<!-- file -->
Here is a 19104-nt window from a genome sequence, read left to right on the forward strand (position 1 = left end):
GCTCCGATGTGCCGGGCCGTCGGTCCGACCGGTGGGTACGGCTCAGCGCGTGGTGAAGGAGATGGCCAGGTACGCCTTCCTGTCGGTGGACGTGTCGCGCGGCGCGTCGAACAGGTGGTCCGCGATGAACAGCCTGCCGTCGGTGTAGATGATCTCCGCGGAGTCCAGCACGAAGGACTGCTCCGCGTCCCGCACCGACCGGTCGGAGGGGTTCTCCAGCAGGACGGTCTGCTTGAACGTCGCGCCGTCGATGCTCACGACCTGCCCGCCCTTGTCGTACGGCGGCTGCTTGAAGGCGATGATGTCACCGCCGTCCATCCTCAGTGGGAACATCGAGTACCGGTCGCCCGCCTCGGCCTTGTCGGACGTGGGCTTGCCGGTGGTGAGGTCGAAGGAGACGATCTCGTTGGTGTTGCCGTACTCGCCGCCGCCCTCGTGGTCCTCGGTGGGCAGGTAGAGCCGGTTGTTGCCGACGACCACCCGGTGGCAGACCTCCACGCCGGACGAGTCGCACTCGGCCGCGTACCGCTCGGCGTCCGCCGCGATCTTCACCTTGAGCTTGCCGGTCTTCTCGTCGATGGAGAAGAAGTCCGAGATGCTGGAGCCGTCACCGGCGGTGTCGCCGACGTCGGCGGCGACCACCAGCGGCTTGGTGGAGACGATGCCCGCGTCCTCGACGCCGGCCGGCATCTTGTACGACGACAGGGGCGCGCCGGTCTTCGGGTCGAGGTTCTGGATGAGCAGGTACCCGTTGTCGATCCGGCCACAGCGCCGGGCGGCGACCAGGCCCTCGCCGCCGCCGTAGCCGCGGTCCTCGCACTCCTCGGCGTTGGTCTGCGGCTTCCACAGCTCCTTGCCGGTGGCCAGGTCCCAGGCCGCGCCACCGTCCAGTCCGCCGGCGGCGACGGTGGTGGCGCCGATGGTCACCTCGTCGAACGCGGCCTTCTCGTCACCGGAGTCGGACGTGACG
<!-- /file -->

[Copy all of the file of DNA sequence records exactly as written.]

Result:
Here is a 19104-nt window from a genome sequence, read left to right on the forward strand (position 1 = left end):
GCTCCGATGTGCCGGGCCGTCGGTCCGACCGGTGGGTACGGCTCAGCGCGTGGTGAAGGAGATGGCCAGGTACGCCTTCCTGTCGGTGGACGTGTCGCGCGGCGCGTCGAACAGGTGGTCCGCGATGAACAGCCTGCCGTCGGTGTAGATGATCTCCGCGGAGTCCAGCACGAAGGACTGCTCCGCGTCCCGCACCGACCGGTCGGAGGGGTTCTCCAGCAGGACGGTCTGCTTGAACGTCGCGCCGTCGATGCTCACGACCTGCCCGCCCTTGTCGTACGGCGGCTGCTTGAAGGCGATGATGTCACCGCCGTCCATCCTCAGTGGGAACATCGAGTACCGGTCGCCCGCCTCGGCCTTGTCGGACGTGGGCTTGCCGGTGGTGAGGTCGAAGGAGACGATCTCGTTGGTGTTGCCGTACTCGCCGCCGCCCTCGTGGTCCTCGGTGGGCAGGTAGAGCCGGTTGTTGCCGACGACCACCCGGTGGCAGACCTCCACGCCGGACGAGTCGCACTCGGCCGCGTACCGCTCGGCGTCCGCCGCGATCTTCACCTTGAGCTTGCCGGTCTTCTCGTCGATGGAGAAGAAGTCCGAGATGCTGGAGCCGTCACCGGCGGTGTCGCCGACGTCGGCGGCGACCACCAGCGGCTTGGTGGAGACGATGCCCGCGTCCTCGACGCCGGCCGGCATCTTGTACGACGACAGGGGCGCGCCGGTCTTCGGGTCGAGGTTCTGGATGAGCAGGTACCCGTTGTCGATCCGGCCACAGCGCCGGGCGGCGACCAGGCCCTCGCCGCCGCCGTAGCCGCGGTCCTCGCACTCCTCGGCGTTGGTCTGCGGCTTCCACAGCTCCTTGCCGGTGGCCAGGTCCCAGGCCGCGCCACCGTCCAGTCCGCCGGCGGCGACGGTGGTGGCGCCGATGGTCACCTCGTCGAACGCGGCCTTCTCGTCACCGGAGTCGGACGTGACG